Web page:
After the Hearing

You may have to wait a few weeks before the judge issues a decision about your case. Depending on the outcome of the case, the losing party may have an opportunity to appeal the judge’s decision. Assuming you won your case and the defendant does not appeal the decision, the next step is to collect your fees. Hopefully the defendant will comply with the judgment and pay you. But if the defendant refuses to pay, you’ll need to take steps to collect on the judgment. A court can enter an order authorizing the sheriff to serve a writ of execution on the losing party. This writ permits the sheriff to seize and sell assets to pay the judgment.

Unfortunately, sometimes business relationships go south. That’s why it’s important to have a contract that clearly spells out each party’s rights and obligations. With a contract in place and an understanding of the available dispute resolution processes, you’ll be better positioned to protect your business should a conflict with a client arise.

Annette Stepanian is an attorney and creative business owner who helps creative professionals and entrepreneurs lay a legal foundation for their business. To learn more, visit*.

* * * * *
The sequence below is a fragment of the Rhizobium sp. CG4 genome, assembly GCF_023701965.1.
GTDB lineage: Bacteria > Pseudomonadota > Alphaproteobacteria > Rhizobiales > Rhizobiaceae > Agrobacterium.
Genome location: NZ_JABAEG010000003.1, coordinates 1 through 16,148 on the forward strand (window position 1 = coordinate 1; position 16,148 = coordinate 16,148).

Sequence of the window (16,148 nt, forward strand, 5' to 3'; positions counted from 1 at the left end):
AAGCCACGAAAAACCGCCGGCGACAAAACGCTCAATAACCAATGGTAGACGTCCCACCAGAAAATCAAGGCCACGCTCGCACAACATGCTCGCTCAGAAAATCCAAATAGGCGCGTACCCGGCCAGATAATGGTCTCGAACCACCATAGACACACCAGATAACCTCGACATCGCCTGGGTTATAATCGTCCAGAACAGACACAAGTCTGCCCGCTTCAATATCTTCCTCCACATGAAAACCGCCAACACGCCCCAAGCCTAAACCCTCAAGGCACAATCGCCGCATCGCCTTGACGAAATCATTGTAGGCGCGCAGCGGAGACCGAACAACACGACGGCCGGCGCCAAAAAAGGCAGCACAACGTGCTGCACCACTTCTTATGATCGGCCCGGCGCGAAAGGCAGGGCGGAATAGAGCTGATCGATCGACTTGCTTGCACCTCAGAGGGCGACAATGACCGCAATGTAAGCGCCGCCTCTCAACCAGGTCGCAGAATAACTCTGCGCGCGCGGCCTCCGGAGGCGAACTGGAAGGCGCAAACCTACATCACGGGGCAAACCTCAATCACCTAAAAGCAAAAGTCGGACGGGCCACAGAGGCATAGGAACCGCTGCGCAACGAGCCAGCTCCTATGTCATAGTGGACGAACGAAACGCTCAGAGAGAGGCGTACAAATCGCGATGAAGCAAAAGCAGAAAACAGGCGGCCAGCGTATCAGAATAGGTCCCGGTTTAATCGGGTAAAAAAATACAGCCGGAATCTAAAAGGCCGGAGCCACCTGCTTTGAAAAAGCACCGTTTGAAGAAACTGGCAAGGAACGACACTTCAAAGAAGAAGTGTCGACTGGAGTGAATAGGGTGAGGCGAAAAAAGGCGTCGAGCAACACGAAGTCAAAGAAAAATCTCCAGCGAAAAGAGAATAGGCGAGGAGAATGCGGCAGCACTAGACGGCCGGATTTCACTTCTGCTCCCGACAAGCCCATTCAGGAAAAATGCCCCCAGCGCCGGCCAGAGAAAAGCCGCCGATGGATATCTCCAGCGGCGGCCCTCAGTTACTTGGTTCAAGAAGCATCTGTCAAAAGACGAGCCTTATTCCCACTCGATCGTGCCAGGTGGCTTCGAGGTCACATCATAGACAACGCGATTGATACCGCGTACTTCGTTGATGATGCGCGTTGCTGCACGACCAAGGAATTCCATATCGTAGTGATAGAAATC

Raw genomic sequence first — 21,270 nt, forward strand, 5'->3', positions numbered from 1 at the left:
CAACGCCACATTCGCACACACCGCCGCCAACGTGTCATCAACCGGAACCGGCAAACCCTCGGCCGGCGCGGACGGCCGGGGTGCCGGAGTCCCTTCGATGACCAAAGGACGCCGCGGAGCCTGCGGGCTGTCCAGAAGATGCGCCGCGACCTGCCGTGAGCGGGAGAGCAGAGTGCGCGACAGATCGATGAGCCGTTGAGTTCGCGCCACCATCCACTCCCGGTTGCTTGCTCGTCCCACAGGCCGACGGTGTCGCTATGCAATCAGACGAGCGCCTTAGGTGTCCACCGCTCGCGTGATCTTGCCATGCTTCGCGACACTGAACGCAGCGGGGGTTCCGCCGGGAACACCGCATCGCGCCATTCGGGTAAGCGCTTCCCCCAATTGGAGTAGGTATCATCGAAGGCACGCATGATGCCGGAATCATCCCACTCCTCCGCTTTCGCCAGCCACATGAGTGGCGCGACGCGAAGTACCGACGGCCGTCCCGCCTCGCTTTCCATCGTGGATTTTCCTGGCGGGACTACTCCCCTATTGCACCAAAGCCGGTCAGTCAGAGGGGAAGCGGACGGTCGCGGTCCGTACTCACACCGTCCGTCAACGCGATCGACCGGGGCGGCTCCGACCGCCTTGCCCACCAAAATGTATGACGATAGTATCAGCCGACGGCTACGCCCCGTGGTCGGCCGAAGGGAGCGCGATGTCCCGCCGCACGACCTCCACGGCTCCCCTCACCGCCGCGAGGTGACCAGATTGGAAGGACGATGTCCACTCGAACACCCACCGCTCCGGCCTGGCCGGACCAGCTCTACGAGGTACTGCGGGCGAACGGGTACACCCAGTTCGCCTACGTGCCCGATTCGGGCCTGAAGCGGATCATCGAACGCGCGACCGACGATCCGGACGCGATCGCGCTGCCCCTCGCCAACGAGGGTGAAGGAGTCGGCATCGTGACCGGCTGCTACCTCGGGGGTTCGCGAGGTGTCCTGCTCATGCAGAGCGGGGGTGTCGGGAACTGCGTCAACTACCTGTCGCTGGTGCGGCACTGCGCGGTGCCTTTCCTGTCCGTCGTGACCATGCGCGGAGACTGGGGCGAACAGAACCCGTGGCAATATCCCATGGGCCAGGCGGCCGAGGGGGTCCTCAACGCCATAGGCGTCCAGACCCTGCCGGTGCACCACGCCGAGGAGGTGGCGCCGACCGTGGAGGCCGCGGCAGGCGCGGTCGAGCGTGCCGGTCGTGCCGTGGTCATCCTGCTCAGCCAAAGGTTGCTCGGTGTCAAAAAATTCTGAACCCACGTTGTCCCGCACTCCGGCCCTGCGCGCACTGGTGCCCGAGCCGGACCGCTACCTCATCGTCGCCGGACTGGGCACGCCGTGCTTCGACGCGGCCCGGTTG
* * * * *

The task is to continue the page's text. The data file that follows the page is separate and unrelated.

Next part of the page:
Legal Disclaimer: This information is  for educational and informational purposes only; it is not intended as and does not constitute legal advice. and does not create an  attorney-client relationship between you and the author. 

*We receive a small affiliate fee if you purchase your contract from Annette Stepanian. We’d refer her even if we did not.

Your Legal Rights When a Client Won’t Pay, Part 2

We are thrilled to have a guest blogger today! Annette Stepanian, attorney to creative professionals, is here to share here thoughts on what to do when a client doesn’t pay you. Make sure to jump back to Part 1, if you are just catching up.

Mediation, Arbitration, Litigation, OH MY! What is the Best Option for Me if a Client Doesn’t Pay?